Linda Cichon: Pregnancy & Infant Loss Awareness Month — it takes a community to heal

Together, we can improve the health of our community, one family at a time.

Since I lost my baby more than 30 years ago, every part of who I am and what I do has changed. Loss like this can bring lifelong trauma to a mother and her family, but also heightened awareness of life – how precious it is and how fragile it is.

Driven to support women who have suffered the same loss that I did, for more than 20 years, I have worked at Healthy Mothers, Healthy Babies Coalition of Broward County (HMHB), including in my current role as the organization’s executive director. HMHB is committed to reducing the infant mortality rate by developing programs and services for low-income pregnant and parenting families and supporting women who have experienced loss.

Tragically, in Broward County, more than 300 babies will die each year before their first birthday. There are many factors that can lead to the death of a baby, including birth defects, pregnancy complications, and preterm birth.

While Broward County’s overall infant mortality rate is lower than most counties, our preterm birth rate remains high. For Black women, that rate is 56% higher than for other ethnicities.

This month is Pregnancy and Infant Loss Awareness Month – a time to honor and remember the lives of children lost during pregnancy or infancy and the mothers who were changed forever by this loss.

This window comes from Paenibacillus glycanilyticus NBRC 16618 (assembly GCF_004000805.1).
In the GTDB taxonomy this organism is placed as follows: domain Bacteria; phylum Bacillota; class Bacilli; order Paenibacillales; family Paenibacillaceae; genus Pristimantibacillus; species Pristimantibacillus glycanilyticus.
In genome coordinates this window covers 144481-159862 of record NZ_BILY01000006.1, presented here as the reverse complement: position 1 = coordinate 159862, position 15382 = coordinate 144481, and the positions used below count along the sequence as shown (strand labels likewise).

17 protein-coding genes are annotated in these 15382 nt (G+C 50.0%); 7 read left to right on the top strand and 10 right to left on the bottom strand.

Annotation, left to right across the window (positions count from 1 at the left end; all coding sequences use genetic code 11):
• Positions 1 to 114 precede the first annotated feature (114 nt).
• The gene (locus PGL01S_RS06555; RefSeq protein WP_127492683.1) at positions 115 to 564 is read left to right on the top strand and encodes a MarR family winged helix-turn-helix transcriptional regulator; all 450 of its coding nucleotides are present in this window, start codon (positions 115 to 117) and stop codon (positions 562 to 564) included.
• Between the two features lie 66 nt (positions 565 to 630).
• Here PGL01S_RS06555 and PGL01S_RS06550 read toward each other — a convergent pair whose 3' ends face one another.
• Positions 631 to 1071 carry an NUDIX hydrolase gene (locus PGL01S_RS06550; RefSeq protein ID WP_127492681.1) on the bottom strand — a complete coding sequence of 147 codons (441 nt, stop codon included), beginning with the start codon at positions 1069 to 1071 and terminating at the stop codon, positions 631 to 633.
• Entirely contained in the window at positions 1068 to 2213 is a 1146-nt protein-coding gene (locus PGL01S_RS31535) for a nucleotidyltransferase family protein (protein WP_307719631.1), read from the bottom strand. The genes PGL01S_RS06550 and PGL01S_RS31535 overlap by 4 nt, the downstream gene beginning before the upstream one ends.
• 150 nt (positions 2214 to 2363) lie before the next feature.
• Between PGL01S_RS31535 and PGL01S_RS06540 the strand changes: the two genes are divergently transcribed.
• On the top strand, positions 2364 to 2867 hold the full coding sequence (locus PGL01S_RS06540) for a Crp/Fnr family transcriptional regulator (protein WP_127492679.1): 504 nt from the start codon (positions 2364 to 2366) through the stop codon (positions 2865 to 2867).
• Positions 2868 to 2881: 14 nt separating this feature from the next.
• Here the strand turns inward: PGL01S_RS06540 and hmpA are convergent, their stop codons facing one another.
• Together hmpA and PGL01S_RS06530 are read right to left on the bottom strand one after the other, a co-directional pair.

My experience taught me that the road to healing isn’t a singular act – it involves a whole community of friends, families, neighbors, and supporters. That’s one of the reasons we developed our annual free and open-to-the-public Forget Me Not Memorial Event to demonstrate that each person in Broward County benefits when we care about each other.

Beyond the support of those close to the mothers we serve, we rely on the support from our community partners to expand our work. The MolinaCares Accord and Molina Healthcare of Florida recently invested $700,000 to improve health outcomes for underserved Floridians. This included a donation benefitting several HMHB initiatives like The Mahogany Project, a health education program to support high-risk pregnant women in low-income parts of our community. Support like that from Molina allows us to continue targeting risk factors and fill gaps where services are not meeting the challenges.

In the last year, the program provided resources and more than 1,300 hours of education to over 50 predominantly Black mothers-to-be. We are proud to say all babies whose mothers participated in this program over the past four years celebrated their first birthday. This is the most important metric of success in our work.

During a time when our social fabric may seem tenuous and fraying, we are always and eternally connected by our shared existence and humanity.

Together, we can improve the health of our community, one family at a time.


Linda Cichon serves as the director of finance of Healthy Mothers, Healthy Babies Coalition of Broward County, Inc. a 501(c)3 organization whose mission is strengthening families and improving birth outcomes in the underserved community within Broward County through comprehensive programs, education, and access to vital support services.

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